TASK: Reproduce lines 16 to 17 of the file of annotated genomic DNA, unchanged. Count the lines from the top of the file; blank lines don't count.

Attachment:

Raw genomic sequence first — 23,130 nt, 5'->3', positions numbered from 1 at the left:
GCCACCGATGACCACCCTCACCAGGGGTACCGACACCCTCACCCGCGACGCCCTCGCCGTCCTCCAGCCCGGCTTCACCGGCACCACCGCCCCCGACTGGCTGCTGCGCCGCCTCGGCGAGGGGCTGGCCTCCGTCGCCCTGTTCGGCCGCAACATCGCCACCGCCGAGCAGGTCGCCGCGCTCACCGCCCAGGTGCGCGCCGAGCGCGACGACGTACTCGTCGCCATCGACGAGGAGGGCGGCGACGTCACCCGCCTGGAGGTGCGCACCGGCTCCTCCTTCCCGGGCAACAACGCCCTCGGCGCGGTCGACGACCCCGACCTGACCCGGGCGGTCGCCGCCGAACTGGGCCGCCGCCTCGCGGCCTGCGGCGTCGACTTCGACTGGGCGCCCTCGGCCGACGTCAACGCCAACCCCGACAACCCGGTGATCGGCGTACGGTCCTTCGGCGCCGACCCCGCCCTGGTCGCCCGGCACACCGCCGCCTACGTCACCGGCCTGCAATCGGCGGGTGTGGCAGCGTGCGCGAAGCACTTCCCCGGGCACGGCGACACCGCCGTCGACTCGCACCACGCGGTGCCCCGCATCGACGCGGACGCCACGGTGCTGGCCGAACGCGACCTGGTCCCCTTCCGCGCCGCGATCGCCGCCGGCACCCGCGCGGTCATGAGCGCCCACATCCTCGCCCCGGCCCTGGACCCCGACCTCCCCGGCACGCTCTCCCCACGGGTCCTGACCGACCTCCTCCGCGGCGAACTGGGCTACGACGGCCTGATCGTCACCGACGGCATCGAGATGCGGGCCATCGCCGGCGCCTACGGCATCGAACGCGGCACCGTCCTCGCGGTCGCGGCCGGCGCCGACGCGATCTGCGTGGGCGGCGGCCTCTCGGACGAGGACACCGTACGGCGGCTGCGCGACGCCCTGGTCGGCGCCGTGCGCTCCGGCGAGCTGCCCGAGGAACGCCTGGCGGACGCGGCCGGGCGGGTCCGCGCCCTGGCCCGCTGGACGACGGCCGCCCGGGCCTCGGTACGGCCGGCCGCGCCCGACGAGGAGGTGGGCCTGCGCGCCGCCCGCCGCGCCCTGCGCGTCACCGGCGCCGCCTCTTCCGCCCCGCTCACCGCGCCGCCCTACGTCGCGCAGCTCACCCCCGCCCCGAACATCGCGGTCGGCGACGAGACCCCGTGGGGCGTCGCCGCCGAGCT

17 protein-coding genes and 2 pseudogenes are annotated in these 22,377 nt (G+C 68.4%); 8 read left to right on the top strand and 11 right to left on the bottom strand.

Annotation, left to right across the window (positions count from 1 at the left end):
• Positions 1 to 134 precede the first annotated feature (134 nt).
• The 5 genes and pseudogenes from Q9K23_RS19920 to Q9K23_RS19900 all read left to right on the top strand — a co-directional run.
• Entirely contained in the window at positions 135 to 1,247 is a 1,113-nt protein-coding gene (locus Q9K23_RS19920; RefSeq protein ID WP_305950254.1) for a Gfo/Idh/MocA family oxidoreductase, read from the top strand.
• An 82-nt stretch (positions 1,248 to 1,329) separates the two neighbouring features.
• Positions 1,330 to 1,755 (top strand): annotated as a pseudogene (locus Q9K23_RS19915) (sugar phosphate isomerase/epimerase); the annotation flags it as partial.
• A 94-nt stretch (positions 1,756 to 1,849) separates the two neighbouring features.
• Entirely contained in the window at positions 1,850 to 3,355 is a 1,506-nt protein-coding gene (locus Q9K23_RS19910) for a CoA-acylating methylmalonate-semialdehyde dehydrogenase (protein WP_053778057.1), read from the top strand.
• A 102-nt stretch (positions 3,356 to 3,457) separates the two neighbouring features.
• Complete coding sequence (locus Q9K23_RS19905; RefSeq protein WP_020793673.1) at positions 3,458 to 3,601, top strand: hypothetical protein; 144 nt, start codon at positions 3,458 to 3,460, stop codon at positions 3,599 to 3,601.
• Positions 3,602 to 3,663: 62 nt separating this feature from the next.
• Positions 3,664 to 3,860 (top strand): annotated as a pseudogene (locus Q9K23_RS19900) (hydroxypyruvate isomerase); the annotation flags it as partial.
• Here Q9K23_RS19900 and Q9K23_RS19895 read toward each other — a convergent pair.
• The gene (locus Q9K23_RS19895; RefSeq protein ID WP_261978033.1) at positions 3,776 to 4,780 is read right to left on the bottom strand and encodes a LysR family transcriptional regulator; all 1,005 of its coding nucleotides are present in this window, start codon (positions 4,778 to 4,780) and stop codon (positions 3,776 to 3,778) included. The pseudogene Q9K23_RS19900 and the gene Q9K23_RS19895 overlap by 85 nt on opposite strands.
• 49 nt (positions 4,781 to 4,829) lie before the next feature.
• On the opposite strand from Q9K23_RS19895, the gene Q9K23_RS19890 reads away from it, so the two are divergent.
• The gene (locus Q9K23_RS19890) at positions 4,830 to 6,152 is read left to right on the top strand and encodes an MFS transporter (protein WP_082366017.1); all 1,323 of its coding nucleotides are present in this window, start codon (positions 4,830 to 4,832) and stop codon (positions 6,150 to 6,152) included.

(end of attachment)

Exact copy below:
• Here Q9K23_RS19900 and Q9K23_RS19895 read toward each other — a convergent pair.
• The gene (locus Q9K23_RS19895; RefSeq protein ID WP_261978033.1) at positions 3,776 to 4,780 is read right to left on the bottom strand and encodes a LysR family transcriptional regulator; all 1,005 of its coding nucleotides are present in this window, start codon (positions 4,778 to 4,780) and stop codon (positions 3,776 to 3,778) included. The pseudogene Q9K23_RS19900 and the gene Q9K23_RS19895 overlap by 85 nt on opposite strands.